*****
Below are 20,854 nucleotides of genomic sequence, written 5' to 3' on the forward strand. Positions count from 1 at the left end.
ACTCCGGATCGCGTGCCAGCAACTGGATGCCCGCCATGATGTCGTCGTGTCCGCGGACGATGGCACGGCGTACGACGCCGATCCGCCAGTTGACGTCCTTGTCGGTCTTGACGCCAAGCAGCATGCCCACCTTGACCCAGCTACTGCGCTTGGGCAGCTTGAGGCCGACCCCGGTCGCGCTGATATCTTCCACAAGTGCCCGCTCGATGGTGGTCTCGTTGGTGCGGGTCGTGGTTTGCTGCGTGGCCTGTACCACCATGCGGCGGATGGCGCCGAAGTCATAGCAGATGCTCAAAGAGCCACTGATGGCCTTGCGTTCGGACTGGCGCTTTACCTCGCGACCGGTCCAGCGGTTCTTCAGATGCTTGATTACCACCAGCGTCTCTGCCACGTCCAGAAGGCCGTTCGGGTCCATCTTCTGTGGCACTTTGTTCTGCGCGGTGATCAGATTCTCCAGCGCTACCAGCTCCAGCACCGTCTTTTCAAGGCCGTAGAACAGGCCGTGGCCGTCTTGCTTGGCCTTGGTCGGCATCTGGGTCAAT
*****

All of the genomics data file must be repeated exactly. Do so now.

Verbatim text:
Below are 20,854 nucleotides of genomic sequence, written 5' to 3' on the forward strand. Positions count from 1 at the left end.
ACTCCGGATCGCGTGCCAGCAACTGGATGCCCGCCATGATGTCGTCGTGTCCGCGGACGATGGCACGGCGTACGACGCCGATCCGCCAGTTGACGTCCTTGTCGGTCTTGACGCCAAGCAGCATGCCCACCTTGACCCAGCTACTGCGCTTGGGCAGCTTGAGGCCGACCCCGGTCGCGCTGATATCTTCCACAAGTGCCCGCTCGATGGTGGTCTCGTTGGTGCGGGTCGTGGTTTGCTGCGTGGCCTGTACCACCATGCGGCGGATGGCGCCGAAGTCATAGCAGATGCTCAAAGAGCCACTGATGGCCTTGCGTTCGGACTGGCGCTTTACCTCGCGACCGGTCCAGCGGTTCTTCAGATGCTTGATTACCACCAGCGTCTCTGCCACGTCCAGAAGGCCGTTCGGGTCCATCTTCTGTGGCACTTTGTTCTGCGCGGTGATCAGATTCTCCAGCGCTACCAGCTCCAGCACCGTCTTTTCAAGGCCGTAGAACAGGCCGTGGCCGTCTTGCTTGGCCTTGGTCGGCATCTGGGTCAAT